Bookbug Detective: Should dads read to their unborn babies?

Hugh Grant reading to Julia Robertson in Notting Hill
Category: Bookbug

The Bookbug Detective is here to help you with any questions you have about books, reading, songs and rhymes for your little one. Thank you to everyone who has sent in their questions so far. The Detective has selected a question to answer below. If you'd like some book recommendations or advice, send the Bookbug Detective an email or post your question in the comments below.

 

My partner is pregnant with our first child and we’ve been advised by the midwife to read to the bump. I’ve tried it but to be honest I feel really daft! Do we really need to be doing this, and what suggestions do you have on what we should read?

Thank you so much for your enquiry. I completely understand how silly it makes you feel – you’re not alone there! But please do persevere with it because your midwife’s absolutely right – reading, talking and singing (if you’re brave enough) have been proven to have a really positive effect on things like your child’s language and brain development and is also a great way to bond with your baby pre-birth.

You could be reading anything from Shakespeare to Thomas the Tank Engine or the newspaper. It’s the sound and rhythm of your voice that matters.

As to what you read, it honestly doesn’t matter! You could be reading anything from Shakespeare to Thomas the Tank Engine or the newspaper. It’s the sound and rhythm of your voice that matters. Reading to the bump is particularly important for dads-to-be as studies have proven that a child will recognise voices when they’re born.

Here are a few tips to help you (and hopefully make you feel a little bit less silly):

• Pick something you want to read – your baby won’t be able to understand the words so you might as well be enjoying it too.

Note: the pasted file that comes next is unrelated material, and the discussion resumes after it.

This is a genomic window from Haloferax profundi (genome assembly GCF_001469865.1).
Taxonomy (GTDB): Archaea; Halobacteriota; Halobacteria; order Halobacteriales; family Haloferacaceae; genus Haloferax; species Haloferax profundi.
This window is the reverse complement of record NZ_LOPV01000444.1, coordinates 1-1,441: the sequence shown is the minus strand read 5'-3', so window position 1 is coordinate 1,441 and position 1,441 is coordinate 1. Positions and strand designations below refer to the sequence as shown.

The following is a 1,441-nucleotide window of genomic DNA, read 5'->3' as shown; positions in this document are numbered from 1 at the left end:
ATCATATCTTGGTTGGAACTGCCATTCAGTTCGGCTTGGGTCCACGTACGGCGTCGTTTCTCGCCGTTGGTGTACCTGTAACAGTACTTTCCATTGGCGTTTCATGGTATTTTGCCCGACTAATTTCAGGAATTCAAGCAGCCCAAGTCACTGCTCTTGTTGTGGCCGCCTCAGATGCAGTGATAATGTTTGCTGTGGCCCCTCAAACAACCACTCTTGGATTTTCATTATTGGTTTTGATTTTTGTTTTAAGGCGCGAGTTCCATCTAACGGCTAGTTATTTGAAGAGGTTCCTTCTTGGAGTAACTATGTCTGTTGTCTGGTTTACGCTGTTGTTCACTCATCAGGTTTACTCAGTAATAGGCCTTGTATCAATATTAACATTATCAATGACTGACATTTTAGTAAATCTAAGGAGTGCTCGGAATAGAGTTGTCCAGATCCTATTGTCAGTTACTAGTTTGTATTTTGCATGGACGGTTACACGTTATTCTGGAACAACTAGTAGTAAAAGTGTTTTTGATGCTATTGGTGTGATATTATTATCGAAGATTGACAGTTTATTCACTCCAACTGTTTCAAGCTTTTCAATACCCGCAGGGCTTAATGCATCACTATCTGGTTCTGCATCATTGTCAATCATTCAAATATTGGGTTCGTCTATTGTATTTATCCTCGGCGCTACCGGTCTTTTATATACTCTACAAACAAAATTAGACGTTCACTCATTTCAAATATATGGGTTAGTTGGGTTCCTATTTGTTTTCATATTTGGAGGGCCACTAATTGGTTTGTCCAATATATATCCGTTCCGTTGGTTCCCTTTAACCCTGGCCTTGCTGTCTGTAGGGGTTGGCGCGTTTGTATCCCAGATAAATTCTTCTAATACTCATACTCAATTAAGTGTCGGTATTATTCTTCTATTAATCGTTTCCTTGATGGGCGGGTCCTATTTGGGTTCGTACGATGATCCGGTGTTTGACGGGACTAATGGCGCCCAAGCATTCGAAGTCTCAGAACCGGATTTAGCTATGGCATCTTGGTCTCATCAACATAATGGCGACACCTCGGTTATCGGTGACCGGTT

• Try choosing books with rhyme (e.g. poetry or children’s nursery rhymes or picture books with rhyme in them) – these can be easier to read aloud. Also, rhythm and rhyme are the building blocks of language and will help your child become a better reader when they’re older.

• It doesn’t have to take loads of time – you could dedicate 10/15 minutes each day to sitting down and reading to the bump. This is also a nice opportunity to relax and forget about other stresses.

Pick something you want to read – your baby won’t be able to understand the words so you might as well be enjoying it too

• You don’t have to read, you could just talk to the bump. Talk to them about absolutely anything! Or why not make up a story?

• If you’re stuck for book suggestions, have a look at the book lists on our website

• Have fun! – you will feel silly to begin with but your baby won’t judge you! With time, you’ll become really comfortable with it.

I hope this is helpful. Good luck with the reading and keep it up when baby’s born! It’s never too early to start sharing books with your baby.

Ready, Steady, Baby suggest you start talking and reading to your bump from week 21 but there’s no harm in starting earlier. Find out more about your baby’s development on their website.